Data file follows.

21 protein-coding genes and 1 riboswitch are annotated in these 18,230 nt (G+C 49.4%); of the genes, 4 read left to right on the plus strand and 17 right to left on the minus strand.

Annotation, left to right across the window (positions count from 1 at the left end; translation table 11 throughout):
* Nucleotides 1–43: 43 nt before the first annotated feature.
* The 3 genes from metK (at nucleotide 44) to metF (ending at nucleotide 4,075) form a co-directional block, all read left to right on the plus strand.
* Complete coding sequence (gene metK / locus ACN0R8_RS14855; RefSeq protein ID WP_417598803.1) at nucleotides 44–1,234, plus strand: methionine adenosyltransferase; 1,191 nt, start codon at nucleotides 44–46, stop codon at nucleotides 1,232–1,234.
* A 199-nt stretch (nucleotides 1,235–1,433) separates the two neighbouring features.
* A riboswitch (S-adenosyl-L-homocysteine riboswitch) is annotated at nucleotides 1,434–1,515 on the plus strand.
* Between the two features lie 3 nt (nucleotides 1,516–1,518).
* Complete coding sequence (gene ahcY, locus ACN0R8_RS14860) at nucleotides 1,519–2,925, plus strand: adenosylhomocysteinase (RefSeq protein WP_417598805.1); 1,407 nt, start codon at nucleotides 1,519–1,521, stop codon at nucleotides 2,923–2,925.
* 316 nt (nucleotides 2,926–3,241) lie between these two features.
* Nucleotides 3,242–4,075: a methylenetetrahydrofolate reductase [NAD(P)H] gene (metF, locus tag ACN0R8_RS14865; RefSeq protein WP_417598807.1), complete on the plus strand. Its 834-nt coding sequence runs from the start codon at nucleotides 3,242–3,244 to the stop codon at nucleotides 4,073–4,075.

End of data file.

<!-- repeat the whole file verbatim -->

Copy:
21 protein-coding genes and 1 riboswitch are annotated in these 18,230 nt (G+C 49.4%); of the genes, 4 read left to right on the plus strand and 17 right to left on the minus strand.

Annotation, left to right across the window (positions count from 1 at the left end; translation table 11 throughout):
* Nucleotides 1–43: 43 nt before the first annotated feature.
* The 3 genes from metK (at nucleotide 44) to metF (ending at nucleotide 4,075) form a co-directional block, all read left to right on the plus strand.
* Complete coding sequence (gene metK / locus ACN0R8_RS14855; RefSeq protein ID WP_417598803.1) at nucleotides 44–1,234, plus strand: methionine adenosyltransferase; 1,191 nt, start codon at nucleotides 44–46, stop codon at nucleotides 1,232–1,234.
* A 199-nt stretch (nucleotides 1,235–1,433) separates the two neighbouring features.
* A riboswitch (S-adenosyl-L-homocysteine riboswitch) is annotated at nucleotides 1,434–1,515 on the plus strand.
* Between the two features lie 3 nt (nucleotides 1,516–1,518).
* Complete coding sequence (gene ahcY, locus ACN0R8_RS14860) at nucleotides 1,519–2,925, plus strand: adenosylhomocysteinase (RefSeq protein WP_417598805.1); 1,407 nt, start codon at nucleotides 1,519–1,521, stop codon at nucleotides 2,923–2,925.
* 316 nt (nucleotides 2,926–3,241) lie between these two features.
* Nucleotides 3,242–4,075: a methylenetetrahydrofolate reductase [NAD(P)H] gene (metF, locus tag ACN0R8_RS14865; RefSeq protein WP_417598807.1), complete on the plus strand. Its 834-nt coding sequence runs from the start codon at nucleotides 3,242–3,244 to the stop codon at nucleotides 4,073–4,075.